The construction of a new border fence between Germany and continental Denmark has started, Danish Radio reported.
The fence, which aims to keep German wild boars off Denmark's territory, has been railroaded through by the Scandinavian country's powerful pork lobby. It will be 1.5 metres high and go 50 centimetres into the ground, costing circa DKK 80 million ($12 million). The Danish pork industry will fork out DKK 30 million ($4.5 million) of the cost.
The border wall aims to prevent African swine fever from entering Denmark. Should the deadly disease ever find a way into the Scandinavian country, its pork exports would stop immediately. Danish pig exports account for DKK 11 billion annually ($1.7 billion)
The fence is the Ser Hegn construction company's largest current project.
"It is a great task that we are taking up with great humility and respect. We are very excited to get started," Ser Hegn director Henrik Hallenberg Rasmussen told Danish Radio.
The fence will be completed in a matter of months through varied terrain. To achieve the goal in record time, the workers will work 24/7 in 12-hour shifts. The fence will end at Schengen border stations.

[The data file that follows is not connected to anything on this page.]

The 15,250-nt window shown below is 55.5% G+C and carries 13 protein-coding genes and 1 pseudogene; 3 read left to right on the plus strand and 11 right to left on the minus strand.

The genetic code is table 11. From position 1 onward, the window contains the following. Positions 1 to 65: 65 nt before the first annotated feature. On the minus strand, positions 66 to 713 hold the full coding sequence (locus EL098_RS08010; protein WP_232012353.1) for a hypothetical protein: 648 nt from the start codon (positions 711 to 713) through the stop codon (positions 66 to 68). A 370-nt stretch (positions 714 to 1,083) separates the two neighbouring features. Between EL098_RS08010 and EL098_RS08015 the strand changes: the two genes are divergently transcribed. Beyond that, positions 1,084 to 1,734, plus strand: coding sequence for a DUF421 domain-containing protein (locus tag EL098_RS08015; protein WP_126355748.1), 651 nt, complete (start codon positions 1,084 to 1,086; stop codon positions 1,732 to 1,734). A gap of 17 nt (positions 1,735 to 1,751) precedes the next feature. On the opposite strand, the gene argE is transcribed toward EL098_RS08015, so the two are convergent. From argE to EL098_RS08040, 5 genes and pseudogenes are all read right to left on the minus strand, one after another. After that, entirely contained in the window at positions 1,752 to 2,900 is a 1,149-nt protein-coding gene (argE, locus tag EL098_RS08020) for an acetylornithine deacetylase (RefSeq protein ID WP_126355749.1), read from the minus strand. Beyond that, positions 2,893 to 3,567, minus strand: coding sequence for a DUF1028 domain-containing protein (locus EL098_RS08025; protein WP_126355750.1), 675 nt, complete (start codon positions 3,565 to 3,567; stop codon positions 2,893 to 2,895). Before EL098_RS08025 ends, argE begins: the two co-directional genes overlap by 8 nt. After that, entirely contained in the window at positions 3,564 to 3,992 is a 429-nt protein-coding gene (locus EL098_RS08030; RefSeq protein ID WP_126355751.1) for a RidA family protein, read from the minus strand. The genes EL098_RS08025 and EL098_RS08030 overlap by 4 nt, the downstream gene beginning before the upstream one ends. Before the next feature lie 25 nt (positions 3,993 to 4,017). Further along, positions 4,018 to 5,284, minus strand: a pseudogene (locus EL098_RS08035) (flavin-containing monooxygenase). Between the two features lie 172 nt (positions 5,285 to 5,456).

Martin Brink, a project manager for the boar fence with the Danish Nature Agency, stressed that the giant construction won't serve as a 100-percent guarantee against the dreaded disease.
"Sure, it will reduce the possibility of wild boars entering, but it cannot rule it out completely," Brink told Danish Radio. "The openings shall be monitored, so that the animals coming through will be shot, Brink suggested.
Previously, the fence came under fire from biologists, who claimed it violates centuries-old animal migration routes, and the EU authorities, who claimed that it sends out a "wrong kind of signal".
Land owner Henrik Gotborg Hansen, whose land, which has been in his family's possession since 1875, will be cut in half by the fence, called it "a day of sorrow".
In 2018, France began raising a similar anti-boar fence along the border with Belgium following an outbreak in southern parts of the country. Previously, swine pest has been encountered in Latvia, Lithuania, Poland, the Czech Republic, Romania and Bulgaria.
While it doesn't affect humans, swine pest (also known as swine fever or swine flu or ASFV) can have devastating consequences for a nation's economy, by bringing pork exports to a halt.
Around 5,000 pig farms in Denmark produce approximately 28 million pigs annually, which is several times Denmark's human population of 5.6 million.